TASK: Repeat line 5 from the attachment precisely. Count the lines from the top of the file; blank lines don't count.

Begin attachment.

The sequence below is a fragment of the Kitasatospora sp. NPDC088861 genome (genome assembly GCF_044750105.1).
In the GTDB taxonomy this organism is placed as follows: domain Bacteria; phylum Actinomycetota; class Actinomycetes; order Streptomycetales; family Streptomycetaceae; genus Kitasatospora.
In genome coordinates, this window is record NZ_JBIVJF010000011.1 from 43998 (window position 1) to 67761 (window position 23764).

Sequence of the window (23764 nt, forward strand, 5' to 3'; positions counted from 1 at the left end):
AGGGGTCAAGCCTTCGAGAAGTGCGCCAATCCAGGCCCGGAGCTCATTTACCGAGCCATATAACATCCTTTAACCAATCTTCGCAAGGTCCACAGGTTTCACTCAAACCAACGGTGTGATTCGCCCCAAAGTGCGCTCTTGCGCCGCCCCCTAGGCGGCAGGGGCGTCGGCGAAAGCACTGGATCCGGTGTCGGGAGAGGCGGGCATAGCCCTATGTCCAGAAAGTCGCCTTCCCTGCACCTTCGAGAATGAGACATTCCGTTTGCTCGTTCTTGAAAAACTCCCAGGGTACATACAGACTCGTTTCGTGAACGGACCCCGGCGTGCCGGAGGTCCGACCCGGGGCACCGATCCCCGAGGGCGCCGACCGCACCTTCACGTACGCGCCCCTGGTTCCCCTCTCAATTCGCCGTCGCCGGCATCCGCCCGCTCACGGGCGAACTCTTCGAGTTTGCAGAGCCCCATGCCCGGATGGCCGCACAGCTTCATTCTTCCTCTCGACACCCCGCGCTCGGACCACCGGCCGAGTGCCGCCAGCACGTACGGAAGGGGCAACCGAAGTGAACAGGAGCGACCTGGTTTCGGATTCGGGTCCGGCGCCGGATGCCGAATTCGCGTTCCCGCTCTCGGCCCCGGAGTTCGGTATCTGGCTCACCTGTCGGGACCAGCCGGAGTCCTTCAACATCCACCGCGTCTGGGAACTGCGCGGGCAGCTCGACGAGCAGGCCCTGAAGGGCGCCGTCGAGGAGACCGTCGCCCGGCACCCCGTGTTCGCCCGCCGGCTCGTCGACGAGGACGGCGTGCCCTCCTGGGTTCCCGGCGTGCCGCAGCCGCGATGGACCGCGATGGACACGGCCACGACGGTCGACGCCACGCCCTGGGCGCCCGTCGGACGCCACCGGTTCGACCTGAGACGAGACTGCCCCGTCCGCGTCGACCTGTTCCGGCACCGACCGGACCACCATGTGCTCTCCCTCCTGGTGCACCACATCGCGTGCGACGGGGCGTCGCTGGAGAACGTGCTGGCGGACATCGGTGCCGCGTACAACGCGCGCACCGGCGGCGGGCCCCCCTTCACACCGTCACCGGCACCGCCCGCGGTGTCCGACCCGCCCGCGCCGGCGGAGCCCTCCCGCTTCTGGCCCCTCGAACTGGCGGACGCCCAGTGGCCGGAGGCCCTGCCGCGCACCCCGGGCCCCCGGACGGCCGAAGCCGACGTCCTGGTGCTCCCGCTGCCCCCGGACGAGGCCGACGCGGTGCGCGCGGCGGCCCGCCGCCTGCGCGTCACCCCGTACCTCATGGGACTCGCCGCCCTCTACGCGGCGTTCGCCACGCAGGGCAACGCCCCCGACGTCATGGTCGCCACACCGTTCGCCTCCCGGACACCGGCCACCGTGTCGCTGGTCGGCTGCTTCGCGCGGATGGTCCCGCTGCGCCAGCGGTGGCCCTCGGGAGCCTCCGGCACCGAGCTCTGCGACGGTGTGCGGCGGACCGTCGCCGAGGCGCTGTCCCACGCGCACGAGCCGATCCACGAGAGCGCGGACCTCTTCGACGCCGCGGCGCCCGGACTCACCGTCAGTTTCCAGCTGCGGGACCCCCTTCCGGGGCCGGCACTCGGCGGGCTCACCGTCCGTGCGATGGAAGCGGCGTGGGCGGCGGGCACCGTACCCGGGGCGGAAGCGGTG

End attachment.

AGGGGTCAAGCCTTCGAGAAGTGCGCCAATCCAGGCCCGGAGCTCATTTACCGAGCCATATAACATCCTTTAACCAATCTTCGCAAGGTCCACAGGTTTCACTCAAACCAACGGTGTGATTCGCCCCAAAGTGCGCTCTTGCGCCGCCCCCTAGGCGGCAGGGGCGTCGGCGAAAGCACTGGATCCGGTGTCGGGAGAGGCGGGCATAGCCCTATGTCCAGAAAGTCGCCTTCCCTGCACCTTCGAGAATGAGACATTCCGTTTGCTCGTTCTTGAAAAACTCCCAGGGTACATACAGACTCGTTTCGTGAACGGACCCCGGCGTGCCGGAGGTCCGACCCGGGGCACCGATCCCCGAGGGCGCCGACCGCACCTTCACGTACGCGCCCCTGGTTCCCCTCTCAATTCGCCGTCGCCGGCATCCGCCCGCTCACGGGCGAACTCTTCGAGTTTGCAGAGCCCCATGCCCGGATGGCCGCACAGCTTCATTCTTCCTCTCGACACCCCGCGCTCGGACCACCGGCCGAGTGCCGCCAGCACGTACGGAAGGGGCAACCGAAGTGAACAGGAGCGACCTGGTTTCGGATTCGGGTCCGGCGCCGGATGCCGAATTCGCGTTCCCGCTCTCGGCCCCGGAGTTCGGTATCTGGCTCACCTGTCGGGACCAGCCGGAGTCCTTCAACATCCACCGCGTCTGGGAACTGCGCGGGCAGCTCGACGAGCAGGCCCTGAAGGGCGCCGTCGAGGAGACCGTCGCCCGGCACCCCGTGTTCGCCCGCCGGCTCGTCGACGAGGACGGCGTGCCCTCCTGGGTTCCCGGCGTGCCGCAGCCGCGATGGACCGCGATGGACACGGCCACGACGGTCGACGCCACGCCCTGGGCGCCCGTCGGACGCCACCGGTTCGACCTGAGACGAGACTGCCCCGTCCGCGTCGACCTGTTCCGGCACCGACCGGACCACCATGTGCTCTCCCTCCTGGTGCACCACATCGCGTGCGACGGGGCGTCGCTGGAGAACGTGCTGGCGGACATCGGTGCCGCGTACAACGCGCGCACCGGCGGCGGGCCCCCCTTCACACCGTCACCGGCACCGCCCGCGGTGTCCGACCCGCCCGCGCCGGCGGAGCCCTCCCGCTTCTGGCCCCTCGAACTGGCGGACGCCCAGTGGCCGGAGGCCCTGCCGCGCACCCCGGGCCCCCGGACGGCCGAAGCCGACGTCCTGGTGCTCCCGCTGCCCCCGGACGAGGCCGACGCGGTGCGCGCGGCGGCCCGCCGCCTGCGCGTCACCCCGTACCTCATGGGACTCGCCGCCCTCTACGCGGCGTTCGCCACGCAGGGCAACGCCCCCGACGTCATGGTCGCCACACCGTTCGCCTCCCGGACACCGGCCACCGTGTCGCTGGTCGGCTGCTTCGCGCGGATGGTCCCGCTGCGCCAGCGGTGGCCCTCGGGAGCCTCCGGCACCGAGCTCTGCGACGGTGTGCGGCGGACCGTCGCCGAGGCGCTGTCCCACGCGCACGAGCCGATCCACGAGAGCGCGGACCTCTTCGACGCCGCGGCGCCCGGACTCACCGTCAGTTTCCAGCTGCGGGACCCCCTTCCGGGGCCGGCACTCGGCGGGCTCACCGTCCGTGCGATGGAAGCGGCGTGGGCGGCGGGCACCGTACCCGGGGCGGAAGCGGTG